Burlington sets ‘Green Stimulus Package’ as part of response to virus
“We’re not going to stop working on the climate emergency even while we’re battling Covid-19,” Weinberger said during his regular afternoon update. “In fact, whenever possible, we’re going to pursue strategies that advance our progress in both of these crises.”
The ties between the next stimulus package and finding climate solutions are on A LOT of people’s minds. And Burlington, Vermont is just a small piece of a larger puzzle figuring out how to relaunch the economy post COVID-19. Burlington is also a fantastic example of how initiatives can be started at the local level and work their way up. Treat yo’self to these small victories––because they really aren’t so small.
Wind and Solar = Crushing it Right Now
Oil Companies Are Collapsing, but Wind and Solar Energy Keep Growing
“In fact, renewable energy sources are set to account for nearly 21 percent of the electricity the United States uses for the first time this year, up from about 18 percent last year and 10 percent in 2010, according to one forecast published last week. And while work on some solar and wind projects has been delayed by the outbreak, industry executives and analysts expect the renewable business to continue growing in 2020 and next year even as oil, gas and coal companies struggle financially or seek bankruptcy protection.”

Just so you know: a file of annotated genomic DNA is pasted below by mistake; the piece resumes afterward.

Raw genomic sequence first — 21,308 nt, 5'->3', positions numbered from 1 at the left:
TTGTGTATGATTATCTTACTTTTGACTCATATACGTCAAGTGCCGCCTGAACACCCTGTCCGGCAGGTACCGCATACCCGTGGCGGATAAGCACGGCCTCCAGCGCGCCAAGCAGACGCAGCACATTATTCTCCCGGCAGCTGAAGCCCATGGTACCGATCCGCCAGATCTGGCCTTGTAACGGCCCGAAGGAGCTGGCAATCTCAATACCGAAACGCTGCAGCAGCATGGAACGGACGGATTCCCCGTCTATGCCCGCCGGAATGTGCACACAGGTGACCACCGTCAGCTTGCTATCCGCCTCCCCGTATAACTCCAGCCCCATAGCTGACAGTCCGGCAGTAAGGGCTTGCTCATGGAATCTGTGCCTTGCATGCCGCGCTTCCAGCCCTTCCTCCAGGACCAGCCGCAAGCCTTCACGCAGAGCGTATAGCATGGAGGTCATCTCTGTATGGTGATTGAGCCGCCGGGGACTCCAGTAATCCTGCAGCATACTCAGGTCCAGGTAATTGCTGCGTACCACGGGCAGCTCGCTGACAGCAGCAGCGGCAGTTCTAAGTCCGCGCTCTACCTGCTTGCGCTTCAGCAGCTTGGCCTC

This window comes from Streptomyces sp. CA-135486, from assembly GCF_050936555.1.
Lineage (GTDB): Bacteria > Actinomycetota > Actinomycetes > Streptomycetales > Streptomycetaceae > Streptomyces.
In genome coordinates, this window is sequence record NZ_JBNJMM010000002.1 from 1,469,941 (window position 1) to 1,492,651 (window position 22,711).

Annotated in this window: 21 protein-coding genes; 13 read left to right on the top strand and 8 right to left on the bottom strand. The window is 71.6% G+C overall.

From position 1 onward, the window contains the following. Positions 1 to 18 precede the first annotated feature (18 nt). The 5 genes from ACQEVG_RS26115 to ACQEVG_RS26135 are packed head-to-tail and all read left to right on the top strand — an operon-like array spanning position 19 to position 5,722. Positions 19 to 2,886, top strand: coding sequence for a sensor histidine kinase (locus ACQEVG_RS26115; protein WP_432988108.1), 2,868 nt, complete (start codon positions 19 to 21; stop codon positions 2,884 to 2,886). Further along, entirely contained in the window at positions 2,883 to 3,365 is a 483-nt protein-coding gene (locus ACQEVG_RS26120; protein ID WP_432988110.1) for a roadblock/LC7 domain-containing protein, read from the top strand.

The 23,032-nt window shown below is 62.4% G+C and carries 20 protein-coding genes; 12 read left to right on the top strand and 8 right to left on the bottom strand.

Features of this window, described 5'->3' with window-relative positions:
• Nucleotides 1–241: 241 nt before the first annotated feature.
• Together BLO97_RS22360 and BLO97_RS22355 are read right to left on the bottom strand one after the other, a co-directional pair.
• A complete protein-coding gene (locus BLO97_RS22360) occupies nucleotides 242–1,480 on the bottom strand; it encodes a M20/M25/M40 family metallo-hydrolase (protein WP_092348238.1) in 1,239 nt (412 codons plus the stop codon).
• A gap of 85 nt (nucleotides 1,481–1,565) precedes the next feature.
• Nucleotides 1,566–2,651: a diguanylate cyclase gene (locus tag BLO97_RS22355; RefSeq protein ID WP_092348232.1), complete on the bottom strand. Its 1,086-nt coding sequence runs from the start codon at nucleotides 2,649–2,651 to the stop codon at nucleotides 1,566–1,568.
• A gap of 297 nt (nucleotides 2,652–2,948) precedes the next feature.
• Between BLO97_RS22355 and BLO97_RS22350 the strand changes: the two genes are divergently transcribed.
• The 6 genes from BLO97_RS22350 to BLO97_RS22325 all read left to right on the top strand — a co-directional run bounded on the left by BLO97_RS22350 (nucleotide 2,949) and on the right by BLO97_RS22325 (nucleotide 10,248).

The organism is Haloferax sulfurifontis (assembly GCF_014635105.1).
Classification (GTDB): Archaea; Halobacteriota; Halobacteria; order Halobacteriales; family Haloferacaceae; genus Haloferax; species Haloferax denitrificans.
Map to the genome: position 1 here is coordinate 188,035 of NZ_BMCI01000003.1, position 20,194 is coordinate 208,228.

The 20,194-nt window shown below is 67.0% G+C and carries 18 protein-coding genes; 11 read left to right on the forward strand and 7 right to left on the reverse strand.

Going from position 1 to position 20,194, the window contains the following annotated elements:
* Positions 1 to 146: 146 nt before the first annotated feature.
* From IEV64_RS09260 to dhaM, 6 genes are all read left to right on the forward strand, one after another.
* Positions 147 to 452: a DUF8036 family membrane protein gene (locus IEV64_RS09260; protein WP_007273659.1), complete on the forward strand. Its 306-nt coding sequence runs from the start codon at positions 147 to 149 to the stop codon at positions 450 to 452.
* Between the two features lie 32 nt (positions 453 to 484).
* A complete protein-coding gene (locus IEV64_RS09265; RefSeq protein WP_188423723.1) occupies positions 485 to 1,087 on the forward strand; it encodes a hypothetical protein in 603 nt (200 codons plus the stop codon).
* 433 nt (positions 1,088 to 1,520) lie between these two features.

Can we just pause for a moment and really take in this headline? While there’s no doubt that there will be some impacts to renewables during this time (as with basically every economic sector) it’s likely to just be “a bump in the road.” Renewables are attractive to utilities and investors––creating a carbon-neutral economy isn’t just the right thing to do, it’s the smart thing to do. Boom.
And because this news coverage is getting a tad long, we’d also recommend checking out this blog from Scientific American and, no joke, this great coverage from Rolling Stone about renewables.
Ending With the Not-So-Good-Stuff
Look, someone’s gotta do it
“The oil industry knew about and lied about climate change for 30 years: they’ve prevented us from flattening the carbon curve, and set up a tragedy far greater even than coronavirus and one which will play out for decades to come. And the banks are their invaluable allies: Chase Bank has lent $268bn to the industry since the Paris climate accords – what’s another billion to build a useless pipeline and perhaps spread a fatal disease?”
Not to make this all about us, but…
If you missed our launch of Stop the Money Pipeline this week – you can check it out here. Banks and their funds are the fuel that keeps the fossil fuel industry alive––and they know precisely what they’re doing. As individuals, while we try to do everything we can, it doesn’t even come close to the impact these banks are having. Which is why we have to change the system (Tired of hearing us say that? Well, when we change the systems, we promise to let it go. Deal?) POW will have more action to Stop the Money Pipeline coming up on April 23. Stay tuned for more!